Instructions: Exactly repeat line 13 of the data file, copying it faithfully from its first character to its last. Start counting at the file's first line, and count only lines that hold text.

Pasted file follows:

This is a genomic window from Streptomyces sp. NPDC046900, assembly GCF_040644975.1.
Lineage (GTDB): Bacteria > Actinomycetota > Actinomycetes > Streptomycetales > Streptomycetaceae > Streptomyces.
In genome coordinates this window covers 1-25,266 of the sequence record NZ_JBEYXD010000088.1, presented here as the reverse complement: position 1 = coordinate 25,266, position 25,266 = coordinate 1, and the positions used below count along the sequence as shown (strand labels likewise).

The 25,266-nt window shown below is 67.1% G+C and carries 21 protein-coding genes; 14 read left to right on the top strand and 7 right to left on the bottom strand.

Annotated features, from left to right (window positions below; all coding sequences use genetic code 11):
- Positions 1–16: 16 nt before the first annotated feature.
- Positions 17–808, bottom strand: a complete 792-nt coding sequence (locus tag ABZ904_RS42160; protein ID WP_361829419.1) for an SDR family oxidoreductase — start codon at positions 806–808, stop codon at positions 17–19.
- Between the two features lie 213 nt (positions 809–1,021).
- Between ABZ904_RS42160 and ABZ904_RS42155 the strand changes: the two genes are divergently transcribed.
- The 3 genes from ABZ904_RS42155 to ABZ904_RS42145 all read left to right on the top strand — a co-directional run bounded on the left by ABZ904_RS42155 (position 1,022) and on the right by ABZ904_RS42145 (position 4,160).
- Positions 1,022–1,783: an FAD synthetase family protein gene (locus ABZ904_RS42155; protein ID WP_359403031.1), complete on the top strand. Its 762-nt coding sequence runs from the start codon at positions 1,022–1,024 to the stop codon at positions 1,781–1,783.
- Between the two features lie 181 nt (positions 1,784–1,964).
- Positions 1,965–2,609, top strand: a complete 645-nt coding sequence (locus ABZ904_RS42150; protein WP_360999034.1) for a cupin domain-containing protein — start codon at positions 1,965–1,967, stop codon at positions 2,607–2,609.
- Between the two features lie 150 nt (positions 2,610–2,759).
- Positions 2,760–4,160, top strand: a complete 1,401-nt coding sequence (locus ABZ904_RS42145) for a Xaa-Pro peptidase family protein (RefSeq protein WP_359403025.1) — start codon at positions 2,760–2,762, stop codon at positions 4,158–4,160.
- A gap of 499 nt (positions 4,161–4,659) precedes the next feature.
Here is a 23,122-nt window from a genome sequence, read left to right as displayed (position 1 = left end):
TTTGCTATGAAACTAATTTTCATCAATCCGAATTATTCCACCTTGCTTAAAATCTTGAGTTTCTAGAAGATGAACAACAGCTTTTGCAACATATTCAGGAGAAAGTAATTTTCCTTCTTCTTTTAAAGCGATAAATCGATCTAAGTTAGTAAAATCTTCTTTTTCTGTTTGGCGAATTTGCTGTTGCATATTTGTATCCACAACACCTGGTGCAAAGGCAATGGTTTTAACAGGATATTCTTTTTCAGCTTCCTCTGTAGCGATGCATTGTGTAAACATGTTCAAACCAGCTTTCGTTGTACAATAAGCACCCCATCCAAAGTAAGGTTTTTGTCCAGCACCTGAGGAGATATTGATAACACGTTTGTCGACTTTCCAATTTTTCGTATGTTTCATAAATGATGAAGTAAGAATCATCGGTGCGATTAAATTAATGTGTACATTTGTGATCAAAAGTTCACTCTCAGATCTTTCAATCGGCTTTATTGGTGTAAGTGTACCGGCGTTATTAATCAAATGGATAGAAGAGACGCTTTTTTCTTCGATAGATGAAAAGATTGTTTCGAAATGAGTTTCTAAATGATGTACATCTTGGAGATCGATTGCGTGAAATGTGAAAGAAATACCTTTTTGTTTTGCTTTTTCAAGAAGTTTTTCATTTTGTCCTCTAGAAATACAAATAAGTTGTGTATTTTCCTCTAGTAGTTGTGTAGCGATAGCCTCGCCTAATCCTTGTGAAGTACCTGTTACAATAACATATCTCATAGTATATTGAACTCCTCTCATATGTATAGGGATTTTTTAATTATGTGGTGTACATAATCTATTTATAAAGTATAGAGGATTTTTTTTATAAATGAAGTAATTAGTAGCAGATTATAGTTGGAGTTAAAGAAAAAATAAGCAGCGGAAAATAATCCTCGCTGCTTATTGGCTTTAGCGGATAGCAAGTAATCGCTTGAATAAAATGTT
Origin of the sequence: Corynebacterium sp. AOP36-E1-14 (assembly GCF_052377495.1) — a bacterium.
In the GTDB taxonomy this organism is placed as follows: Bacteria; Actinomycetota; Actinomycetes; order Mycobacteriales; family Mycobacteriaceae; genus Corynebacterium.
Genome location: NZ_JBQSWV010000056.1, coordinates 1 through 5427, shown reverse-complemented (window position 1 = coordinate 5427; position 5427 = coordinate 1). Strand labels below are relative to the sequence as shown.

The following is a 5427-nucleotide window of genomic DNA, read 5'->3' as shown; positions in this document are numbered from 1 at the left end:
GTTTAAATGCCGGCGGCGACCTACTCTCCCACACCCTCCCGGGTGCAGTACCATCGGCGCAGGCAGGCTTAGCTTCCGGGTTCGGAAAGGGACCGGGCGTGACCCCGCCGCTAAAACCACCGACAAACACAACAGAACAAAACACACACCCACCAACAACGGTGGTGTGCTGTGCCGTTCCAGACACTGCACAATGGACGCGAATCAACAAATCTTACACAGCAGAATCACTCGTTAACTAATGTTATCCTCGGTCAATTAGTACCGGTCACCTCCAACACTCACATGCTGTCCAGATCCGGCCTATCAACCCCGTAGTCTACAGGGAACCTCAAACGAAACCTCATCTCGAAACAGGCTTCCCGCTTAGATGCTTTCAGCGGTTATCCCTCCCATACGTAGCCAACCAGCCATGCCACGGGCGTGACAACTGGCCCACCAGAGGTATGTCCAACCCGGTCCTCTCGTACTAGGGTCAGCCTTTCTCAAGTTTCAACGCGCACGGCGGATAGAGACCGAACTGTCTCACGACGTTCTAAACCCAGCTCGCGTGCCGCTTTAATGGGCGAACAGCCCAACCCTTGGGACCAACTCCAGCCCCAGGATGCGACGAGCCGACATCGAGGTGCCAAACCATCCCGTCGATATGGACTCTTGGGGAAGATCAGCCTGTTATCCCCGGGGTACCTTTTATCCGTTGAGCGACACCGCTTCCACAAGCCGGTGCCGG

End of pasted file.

- Positions 1,965–2,609, top strand: a complete 645-nt coding sequence (locus ABZ904_RS42150; protein WP_360999034.1) for a cupin domain-containing protein — start codon at positions 1,965–1,967, stop codon at positions 2,607–2,609.